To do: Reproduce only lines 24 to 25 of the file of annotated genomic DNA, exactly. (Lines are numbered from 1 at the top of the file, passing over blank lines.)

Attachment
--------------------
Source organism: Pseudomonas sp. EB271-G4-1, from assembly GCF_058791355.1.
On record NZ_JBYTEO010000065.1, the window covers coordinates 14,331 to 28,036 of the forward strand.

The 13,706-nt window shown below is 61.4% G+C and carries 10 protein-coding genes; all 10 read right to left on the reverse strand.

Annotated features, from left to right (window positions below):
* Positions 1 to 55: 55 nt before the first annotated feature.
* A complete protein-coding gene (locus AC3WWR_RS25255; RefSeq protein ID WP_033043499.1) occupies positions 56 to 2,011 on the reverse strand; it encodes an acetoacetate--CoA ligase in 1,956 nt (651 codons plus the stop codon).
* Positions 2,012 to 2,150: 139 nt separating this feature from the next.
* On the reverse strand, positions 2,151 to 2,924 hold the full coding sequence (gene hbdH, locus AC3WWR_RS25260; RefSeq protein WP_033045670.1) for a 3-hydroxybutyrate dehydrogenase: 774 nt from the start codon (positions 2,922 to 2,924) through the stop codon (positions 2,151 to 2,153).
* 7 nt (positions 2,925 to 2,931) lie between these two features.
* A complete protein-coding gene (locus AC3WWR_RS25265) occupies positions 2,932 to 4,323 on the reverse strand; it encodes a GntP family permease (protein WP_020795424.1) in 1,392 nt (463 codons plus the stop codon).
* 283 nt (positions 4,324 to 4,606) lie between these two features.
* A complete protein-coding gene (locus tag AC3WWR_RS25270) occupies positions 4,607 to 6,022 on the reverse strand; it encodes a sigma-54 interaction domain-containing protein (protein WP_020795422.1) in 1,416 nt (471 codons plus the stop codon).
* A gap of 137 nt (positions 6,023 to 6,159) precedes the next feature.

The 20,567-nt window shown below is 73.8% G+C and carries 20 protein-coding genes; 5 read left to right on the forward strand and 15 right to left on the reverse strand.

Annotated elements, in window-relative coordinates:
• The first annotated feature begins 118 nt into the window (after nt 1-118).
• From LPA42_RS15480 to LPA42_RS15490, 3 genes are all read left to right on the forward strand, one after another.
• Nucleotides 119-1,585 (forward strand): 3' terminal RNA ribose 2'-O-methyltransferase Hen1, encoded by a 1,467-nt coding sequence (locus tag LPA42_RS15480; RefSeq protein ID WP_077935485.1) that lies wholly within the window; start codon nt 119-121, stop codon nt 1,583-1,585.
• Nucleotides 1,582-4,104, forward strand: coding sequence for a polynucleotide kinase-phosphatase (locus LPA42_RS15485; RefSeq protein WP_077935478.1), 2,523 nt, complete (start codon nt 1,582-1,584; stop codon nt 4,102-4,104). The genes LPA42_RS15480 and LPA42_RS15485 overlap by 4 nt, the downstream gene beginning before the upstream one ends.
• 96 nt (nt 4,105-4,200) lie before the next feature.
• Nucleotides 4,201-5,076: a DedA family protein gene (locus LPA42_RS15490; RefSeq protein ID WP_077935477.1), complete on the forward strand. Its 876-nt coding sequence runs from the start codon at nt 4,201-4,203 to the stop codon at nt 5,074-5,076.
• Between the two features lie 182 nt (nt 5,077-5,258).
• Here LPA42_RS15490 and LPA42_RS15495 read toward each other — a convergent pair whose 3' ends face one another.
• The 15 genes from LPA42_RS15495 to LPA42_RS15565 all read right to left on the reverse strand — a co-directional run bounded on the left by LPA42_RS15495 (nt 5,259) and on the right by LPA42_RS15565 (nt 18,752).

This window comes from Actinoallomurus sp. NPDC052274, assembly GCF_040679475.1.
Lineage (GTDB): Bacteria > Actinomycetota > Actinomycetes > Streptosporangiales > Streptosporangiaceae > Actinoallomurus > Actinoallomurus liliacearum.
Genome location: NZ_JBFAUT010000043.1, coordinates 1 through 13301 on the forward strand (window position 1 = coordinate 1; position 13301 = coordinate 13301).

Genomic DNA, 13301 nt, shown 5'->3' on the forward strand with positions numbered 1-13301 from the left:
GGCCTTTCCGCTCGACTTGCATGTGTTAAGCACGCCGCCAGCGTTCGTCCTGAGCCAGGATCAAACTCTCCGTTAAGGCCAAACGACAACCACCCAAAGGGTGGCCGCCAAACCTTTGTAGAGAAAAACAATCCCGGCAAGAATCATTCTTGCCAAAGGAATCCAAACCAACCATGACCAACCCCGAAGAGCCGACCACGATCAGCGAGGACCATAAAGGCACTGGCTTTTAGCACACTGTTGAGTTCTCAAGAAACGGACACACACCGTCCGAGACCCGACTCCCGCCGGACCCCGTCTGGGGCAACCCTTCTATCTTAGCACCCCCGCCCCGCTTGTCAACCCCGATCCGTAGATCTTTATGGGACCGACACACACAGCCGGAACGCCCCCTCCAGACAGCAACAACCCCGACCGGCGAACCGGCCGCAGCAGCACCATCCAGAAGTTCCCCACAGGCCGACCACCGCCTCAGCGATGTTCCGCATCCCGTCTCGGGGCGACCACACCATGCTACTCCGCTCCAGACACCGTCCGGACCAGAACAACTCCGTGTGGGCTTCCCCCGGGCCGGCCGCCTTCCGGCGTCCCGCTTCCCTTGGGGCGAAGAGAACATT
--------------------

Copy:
• The 15 genes from LPA42_RS15495 to LPA42_RS15565 all read right to left on the reverse strand — a co-directional run bounded on the left by LPA42_RS15495 (nt 5,259) and on the right by LPA42_RS15565 (nt 18,752).

This window comes from Actinoallomurus sp. NPDC052274, assembly GCF_040679475.1.